Reviewed by Sandra Scholes
Darina O’Malley is distraught at the knowledge that her cousin, Kyra is to be betrothed to a man she does not know – he might as well be a stranger as far as she is concerned. She knows there are secrets about her clan that could undo them, but she is far more interested in the Laird Kyra is to be married to.
A lot is mentioned about the scenery and surroundings of O’Malley Castle as well as the scenery inside it. It is a convincing story, and setting, and the characters are written to play their parts well enough. Instead of appointing her as clan Laird, even though she was adept in battle, her family instead decide to marry her off to another clan’s Laird, and in doing so want to forge an alliance. Not many girls would be up for marrying an older man-not even nowadays, so it is easy to understand what Kyra would be going through.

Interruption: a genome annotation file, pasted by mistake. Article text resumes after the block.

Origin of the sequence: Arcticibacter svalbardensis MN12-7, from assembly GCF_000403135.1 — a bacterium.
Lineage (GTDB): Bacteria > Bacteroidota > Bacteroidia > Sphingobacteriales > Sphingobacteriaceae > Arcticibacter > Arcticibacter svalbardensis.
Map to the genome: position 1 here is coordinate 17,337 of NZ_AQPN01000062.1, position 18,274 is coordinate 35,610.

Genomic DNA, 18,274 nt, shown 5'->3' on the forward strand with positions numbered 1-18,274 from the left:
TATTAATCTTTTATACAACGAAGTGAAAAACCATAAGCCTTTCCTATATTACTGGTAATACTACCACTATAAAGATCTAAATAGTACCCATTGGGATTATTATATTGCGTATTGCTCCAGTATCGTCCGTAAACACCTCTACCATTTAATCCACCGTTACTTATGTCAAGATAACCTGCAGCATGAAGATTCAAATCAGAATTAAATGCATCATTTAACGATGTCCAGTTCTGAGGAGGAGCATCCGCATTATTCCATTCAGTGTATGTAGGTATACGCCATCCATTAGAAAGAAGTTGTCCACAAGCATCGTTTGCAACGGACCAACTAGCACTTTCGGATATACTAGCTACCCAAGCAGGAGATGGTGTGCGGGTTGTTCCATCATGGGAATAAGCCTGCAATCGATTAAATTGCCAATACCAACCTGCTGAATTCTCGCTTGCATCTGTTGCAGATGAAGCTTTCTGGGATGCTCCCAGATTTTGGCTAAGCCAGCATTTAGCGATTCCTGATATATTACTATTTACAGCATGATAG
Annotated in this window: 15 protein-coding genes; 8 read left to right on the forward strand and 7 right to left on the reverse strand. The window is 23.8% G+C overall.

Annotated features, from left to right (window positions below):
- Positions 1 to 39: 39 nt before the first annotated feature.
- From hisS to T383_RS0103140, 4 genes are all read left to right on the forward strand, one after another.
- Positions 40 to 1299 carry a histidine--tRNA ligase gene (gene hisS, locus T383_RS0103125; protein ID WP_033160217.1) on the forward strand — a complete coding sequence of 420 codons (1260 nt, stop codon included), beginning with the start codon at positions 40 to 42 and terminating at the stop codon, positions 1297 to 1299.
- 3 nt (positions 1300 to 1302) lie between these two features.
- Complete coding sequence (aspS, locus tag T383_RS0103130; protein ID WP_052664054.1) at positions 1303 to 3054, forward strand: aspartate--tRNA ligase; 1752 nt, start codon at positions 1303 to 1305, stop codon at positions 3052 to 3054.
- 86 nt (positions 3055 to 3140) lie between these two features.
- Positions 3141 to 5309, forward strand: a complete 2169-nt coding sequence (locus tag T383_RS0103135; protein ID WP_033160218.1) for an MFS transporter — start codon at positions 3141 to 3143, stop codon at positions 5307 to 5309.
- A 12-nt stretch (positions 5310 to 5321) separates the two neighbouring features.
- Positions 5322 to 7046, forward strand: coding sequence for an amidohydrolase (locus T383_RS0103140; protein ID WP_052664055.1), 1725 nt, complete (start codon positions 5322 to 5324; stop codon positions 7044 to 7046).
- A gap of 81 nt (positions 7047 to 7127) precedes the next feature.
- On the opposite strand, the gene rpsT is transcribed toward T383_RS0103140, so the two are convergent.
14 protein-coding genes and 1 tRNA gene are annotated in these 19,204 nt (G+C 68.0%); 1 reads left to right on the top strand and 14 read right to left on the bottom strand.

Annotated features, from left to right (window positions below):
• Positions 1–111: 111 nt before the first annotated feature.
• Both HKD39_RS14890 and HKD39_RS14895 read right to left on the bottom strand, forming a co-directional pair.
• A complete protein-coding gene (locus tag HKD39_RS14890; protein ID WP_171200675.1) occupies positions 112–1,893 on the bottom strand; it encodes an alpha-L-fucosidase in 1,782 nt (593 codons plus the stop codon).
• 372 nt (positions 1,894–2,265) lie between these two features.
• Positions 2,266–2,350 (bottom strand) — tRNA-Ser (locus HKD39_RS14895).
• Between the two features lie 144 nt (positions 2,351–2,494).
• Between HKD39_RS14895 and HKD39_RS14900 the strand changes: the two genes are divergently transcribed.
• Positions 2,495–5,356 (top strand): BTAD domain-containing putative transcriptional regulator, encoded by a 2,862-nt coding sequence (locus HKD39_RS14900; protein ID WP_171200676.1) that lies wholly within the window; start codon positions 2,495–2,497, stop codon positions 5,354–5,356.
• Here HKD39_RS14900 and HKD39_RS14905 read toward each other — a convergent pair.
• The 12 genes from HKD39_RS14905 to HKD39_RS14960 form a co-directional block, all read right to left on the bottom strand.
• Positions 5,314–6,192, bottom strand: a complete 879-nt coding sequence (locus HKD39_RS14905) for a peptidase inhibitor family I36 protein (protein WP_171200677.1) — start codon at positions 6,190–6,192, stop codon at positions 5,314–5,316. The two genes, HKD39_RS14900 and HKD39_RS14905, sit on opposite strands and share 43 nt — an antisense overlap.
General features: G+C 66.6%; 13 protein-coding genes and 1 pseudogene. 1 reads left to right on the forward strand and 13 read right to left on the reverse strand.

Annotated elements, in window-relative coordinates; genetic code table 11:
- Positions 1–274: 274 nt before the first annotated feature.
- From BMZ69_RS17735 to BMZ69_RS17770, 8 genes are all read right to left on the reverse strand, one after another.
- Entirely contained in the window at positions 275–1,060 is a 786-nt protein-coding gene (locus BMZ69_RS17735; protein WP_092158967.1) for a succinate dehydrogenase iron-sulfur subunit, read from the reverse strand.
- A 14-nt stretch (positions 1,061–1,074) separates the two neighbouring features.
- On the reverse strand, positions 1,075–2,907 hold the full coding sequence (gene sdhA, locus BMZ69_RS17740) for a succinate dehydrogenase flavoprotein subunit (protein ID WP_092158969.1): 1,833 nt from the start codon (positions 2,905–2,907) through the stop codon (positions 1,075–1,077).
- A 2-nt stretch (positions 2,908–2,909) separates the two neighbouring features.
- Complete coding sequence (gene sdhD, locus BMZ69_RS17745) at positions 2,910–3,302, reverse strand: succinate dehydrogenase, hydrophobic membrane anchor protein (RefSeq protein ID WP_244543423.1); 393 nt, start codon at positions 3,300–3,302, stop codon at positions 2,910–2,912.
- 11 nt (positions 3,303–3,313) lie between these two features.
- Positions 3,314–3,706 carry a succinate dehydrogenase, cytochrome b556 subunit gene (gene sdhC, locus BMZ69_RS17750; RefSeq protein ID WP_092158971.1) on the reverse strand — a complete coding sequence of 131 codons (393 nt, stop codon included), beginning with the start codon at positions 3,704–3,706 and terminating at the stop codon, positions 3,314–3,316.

There are certain sections of the story that can leave you baffled though, as to why Ruarc would send Kyra, a woman on horseback dressed like a man to send a message. If the men don’t respect her as a warrior, they are risking a lot using her as a messenger-she could get caught and anything could happen. I can see from Rhodes's point of view that she is trying to prove that Kyra is just as good at espionage as any man, though.
Rather than this novel just being a steamy romance, it is easy to tell that a lot of research has gone into the history of Ireland for the story. Rhodes has shared the past of two main characters that make up a good part of it. The warning at the beginning helps readers to notice what the subject matter will be in the novel, so in a way it prepares the reader for what to expect. In this novel’s case it is the occult, and a great deal of erotic scenes that some, if they like erotic romance novels as much as I do won’t get offended by.
If you like romance novels to be historical and erotic with a nice touch of political Irish court intrigue, then this will be as hot as you want it, and you will be as desiring to get hold of a copy.